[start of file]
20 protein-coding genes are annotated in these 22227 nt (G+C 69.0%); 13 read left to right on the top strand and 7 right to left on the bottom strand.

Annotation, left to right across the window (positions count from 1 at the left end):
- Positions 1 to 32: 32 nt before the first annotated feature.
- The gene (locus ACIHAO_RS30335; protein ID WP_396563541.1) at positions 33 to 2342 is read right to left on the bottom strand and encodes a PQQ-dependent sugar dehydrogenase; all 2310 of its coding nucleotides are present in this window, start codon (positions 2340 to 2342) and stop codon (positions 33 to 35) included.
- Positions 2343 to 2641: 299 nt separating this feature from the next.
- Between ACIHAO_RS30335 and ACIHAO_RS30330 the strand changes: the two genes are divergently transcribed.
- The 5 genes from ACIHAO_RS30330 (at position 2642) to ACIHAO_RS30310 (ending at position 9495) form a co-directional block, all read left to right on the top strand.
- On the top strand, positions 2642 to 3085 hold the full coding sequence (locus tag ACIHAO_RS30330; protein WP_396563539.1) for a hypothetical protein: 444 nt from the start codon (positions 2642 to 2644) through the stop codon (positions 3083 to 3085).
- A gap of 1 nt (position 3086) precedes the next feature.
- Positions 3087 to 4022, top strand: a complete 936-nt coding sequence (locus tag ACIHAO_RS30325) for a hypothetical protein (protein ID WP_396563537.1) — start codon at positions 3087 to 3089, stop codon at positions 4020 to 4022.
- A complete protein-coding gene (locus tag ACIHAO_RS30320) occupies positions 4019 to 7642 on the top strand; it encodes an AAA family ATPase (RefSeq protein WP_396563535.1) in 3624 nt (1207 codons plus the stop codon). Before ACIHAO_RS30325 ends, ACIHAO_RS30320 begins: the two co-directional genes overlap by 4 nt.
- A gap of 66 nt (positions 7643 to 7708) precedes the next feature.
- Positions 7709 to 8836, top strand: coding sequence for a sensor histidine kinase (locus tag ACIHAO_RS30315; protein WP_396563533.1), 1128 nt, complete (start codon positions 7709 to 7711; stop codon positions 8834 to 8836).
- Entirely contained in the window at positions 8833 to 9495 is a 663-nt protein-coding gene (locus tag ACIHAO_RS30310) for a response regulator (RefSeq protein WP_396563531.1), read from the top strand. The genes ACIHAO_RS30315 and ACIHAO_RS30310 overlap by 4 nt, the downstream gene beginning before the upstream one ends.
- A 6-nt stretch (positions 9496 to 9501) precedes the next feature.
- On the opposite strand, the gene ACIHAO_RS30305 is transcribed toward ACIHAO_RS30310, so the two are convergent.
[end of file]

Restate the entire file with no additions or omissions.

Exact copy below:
20 protein-coding genes are annotated in these 22227 nt (G+C 69.0%); 13 read left to right on the top strand and 7 right to left on the bottom strand.

Annotation, left to right across the window (positions count from 1 at the left end):
- Positions 1 to 32: 32 nt before the first annotated feature.
- The gene (locus ACIHAO_RS30335; protein ID WP_396563541.1) at positions 33 to 2342 is read right to left on the bottom strand and encodes a PQQ-dependent sugar dehydrogenase; all 2310 of its coding nucleotides are present in this window, start codon (positions 2340 to 2342) and stop codon (positions 33 to 35) included.
- Positions 2343 to 2641: 299 nt separating this feature from the next.
- Between ACIHAO_RS30335 and ACIHAO_RS30330 the strand changes: the two genes are divergently transcribed.
- The 5 genes from ACIHAO_RS30330 (at position 2642) to ACIHAO_RS30310 (ending at position 9495) form a co-directional block, all read left to right on the top strand.
- On the top strand, positions 2642 to 3085 hold the full coding sequence (locus tag ACIHAO_RS30330; protein WP_396563539.1) for a hypothetical protein: 444 nt from the start codon (positions 2642 to 2644) through the stop codon (positions 3083 to 3085).
- A gap of 1 nt (position 3086) precedes the next feature.
- Positions 3087 to 4022, top strand: a complete 936-nt coding sequence (locus tag ACIHAO_RS30325) for a hypothetical protein (protein ID WP_396563537.1) — start codon at positions 3087 to 3089, stop codon at positions 4020 to 4022.
- A complete protein-coding gene (locus tag ACIHAO_RS30320) occupies positions 4019 to 7642 on the top strand; it encodes an AAA family ATPase (RefSeq protein WP_396563535.1) in 3624 nt (1207 codons plus the stop codon). Before ACIHAO_RS30325 ends, ACIHAO_RS30320 begins: the two co-directional genes overlap by 4 nt.
- A gap of 66 nt (positions 7643 to 7708) precedes the next feature.
- Positions 7709 to 8836, top strand: coding sequence for a sensor histidine kinase (locus tag ACIHAO_RS30315; protein WP_396563533.1), 1128 nt, complete (start codon positions 7709 to 7711; stop codon positions 8834 to 8836).
- Entirely contained in the window at positions 8833 to 9495 is a 663-nt protein-coding gene (locus tag ACIHAO_RS30310) for a response regulator (RefSeq protein WP_396563531.1), read from the top strand. The genes ACIHAO_RS30315 and ACIHAO_RS30310 overlap by 4 nt, the downstream gene beginning before the upstream one ends.
- A 6-nt stretch (positions 9496 to 9501) precedes the next feature.
- On the opposite strand, the gene ACIHAO_RS30305 is transcribed toward ACIHAO_RS30310, so the two are convergent.